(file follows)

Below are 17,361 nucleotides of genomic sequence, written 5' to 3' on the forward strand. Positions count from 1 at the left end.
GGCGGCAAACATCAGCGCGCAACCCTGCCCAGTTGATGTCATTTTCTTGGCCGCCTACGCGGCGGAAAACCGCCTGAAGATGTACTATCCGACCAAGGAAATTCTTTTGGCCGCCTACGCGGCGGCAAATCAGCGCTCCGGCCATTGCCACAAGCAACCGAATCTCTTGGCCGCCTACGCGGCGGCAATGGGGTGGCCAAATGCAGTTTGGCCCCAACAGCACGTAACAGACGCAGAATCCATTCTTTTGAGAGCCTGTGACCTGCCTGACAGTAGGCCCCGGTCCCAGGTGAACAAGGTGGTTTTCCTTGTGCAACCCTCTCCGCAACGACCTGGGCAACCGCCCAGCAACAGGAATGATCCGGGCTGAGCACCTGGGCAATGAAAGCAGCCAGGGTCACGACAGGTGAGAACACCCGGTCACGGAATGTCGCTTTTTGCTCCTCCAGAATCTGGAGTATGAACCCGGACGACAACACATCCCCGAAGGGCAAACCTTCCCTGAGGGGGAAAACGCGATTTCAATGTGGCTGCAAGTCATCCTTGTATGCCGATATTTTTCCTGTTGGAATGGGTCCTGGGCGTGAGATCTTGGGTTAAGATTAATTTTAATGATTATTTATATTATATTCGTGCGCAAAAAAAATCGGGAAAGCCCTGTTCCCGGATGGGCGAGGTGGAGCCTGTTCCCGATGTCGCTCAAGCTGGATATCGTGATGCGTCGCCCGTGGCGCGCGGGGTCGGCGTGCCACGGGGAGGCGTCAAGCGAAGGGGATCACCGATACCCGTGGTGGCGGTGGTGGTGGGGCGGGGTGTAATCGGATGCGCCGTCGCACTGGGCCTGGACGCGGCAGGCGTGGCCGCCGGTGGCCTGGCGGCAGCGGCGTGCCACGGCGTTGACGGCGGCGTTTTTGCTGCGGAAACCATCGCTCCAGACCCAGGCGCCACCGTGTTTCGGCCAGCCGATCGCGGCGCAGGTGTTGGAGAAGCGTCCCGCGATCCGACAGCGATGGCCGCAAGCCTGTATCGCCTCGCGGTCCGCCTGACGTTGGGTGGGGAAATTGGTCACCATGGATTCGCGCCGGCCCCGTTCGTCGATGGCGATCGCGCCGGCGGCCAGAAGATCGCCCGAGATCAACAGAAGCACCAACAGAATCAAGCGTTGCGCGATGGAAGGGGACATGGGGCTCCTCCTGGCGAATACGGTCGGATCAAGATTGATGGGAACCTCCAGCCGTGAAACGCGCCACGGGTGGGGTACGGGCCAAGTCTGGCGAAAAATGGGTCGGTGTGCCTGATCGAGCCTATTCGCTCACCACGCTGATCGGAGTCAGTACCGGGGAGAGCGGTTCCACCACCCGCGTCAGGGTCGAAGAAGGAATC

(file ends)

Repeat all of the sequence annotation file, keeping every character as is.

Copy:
Below are 17,361 nucleotides of genomic sequence, written 5' to 3' on the forward strand. Positions count from 1 at the left end.
GGCGGCAAACATCAGCGCGCAACCCTGCCCAGTTGATGTCATTTTCTTGGCCGCCTACGCGGCGGAAAACCGCCTGAAGATGTACTATCCGACCAAGGAAATTCTTTTGGCCGCCTACGCGGCGGCAAATCAGCGCTCCGGCCATTGCCACAAGCAACCGAATCTCTTGGCCGCCTACGCGGCGGCAATGGGGTGGCCAAATGCAGTTTGGCCCCAACAGCACGTAACAGACGCAGAATCCATTCTTTTGAGAGCCTGTGACCTGCCTGACAGTAGGCCCCGGTCCCAGGTGAACAAGGTGGTTTTCCTTGTGCAACCCTCTCCGCAACGACCTGGGCAACCGCCCAGCAACAGGAATGATCCGGGCTGAGCACCTGGGCAATGAAAGCAGCCAGGGTCACGACAGGTGAGAACACCCGGTCACGGAATGTCGCTTTTTGCTCCTCCAGAATCTGGAGTATGAACCCGGACGACAACACATCCCCGAAGGGCAAACCTTCCCTGAGGGGGAAAACGCGATTTCAATGTGGCTGCAAGTCATCCTTGTATGCCGATATTTTTCCTGTTGGAATGGGTCCTGGGCGTGAGATCTTGGGTTAAGATTAATTTTAATGATTATTTATATTATATTCGTGCGCAAAAAAAATCGGGAAAGCCCTGTTCCCGGATGGGCGAGGTGGAGCCTGTTCCCGATGTCGCTCAAGCTGGATATCGTGATGCGTCGCCCGTGGCGCGCGGGGTCGGCGTGCCACGGGGAGGCGTCAAGCGAAGGGGATCACCGATACCCGTGGTGGCGGTGGTGGTGGGGCGGGGTGTAATCGGATGCGCCGTCGCACTGGGCCTGGACGCGGCAGGCGTGGCCGCCGGTGGCCTGGCGGCAGCGGCGTGCCACGGCGTTGACGGCGGCGTTTTTGCTGCGGAAACCATCGCTCCAGACCCAGGCGCCACCGTGTTTCGGCCAGCCGATCGCGGCGCAGGTGTTGGAGAAGCGTCCCGCGATCCGACAGCGATGGCCGCAAGCCTGTATCGCCTCGCGGTCCGCCTGACGTTGGGTGGGGAAATTGGTCACCATGGATTCGCGCCGGCCCCGTTCGTCGATGGCGATCGCGCCGGCGGCCAGAAGATCGCCCGAGATCAACAGAAGCACCAACAGAATCAAGCGTTGCGCGATGGAAGGGGACATGGGGCTCCTCCTGGCGAATACGGTCGGATCAAGATTGATGGGAACCTCCAGCCGTGAAACGCGCCACGGGTGGGGTACGGGCCAAGTCTGGCGAAAAATGGGTCGGTGTGCCTGATCGAGCCTATTCGCTCACCACGCTGATCGGAGTCAGTACCGGGGAGAGCGGTTCCACCACCCGCGTCAGGGTCGAAGAAGGAATC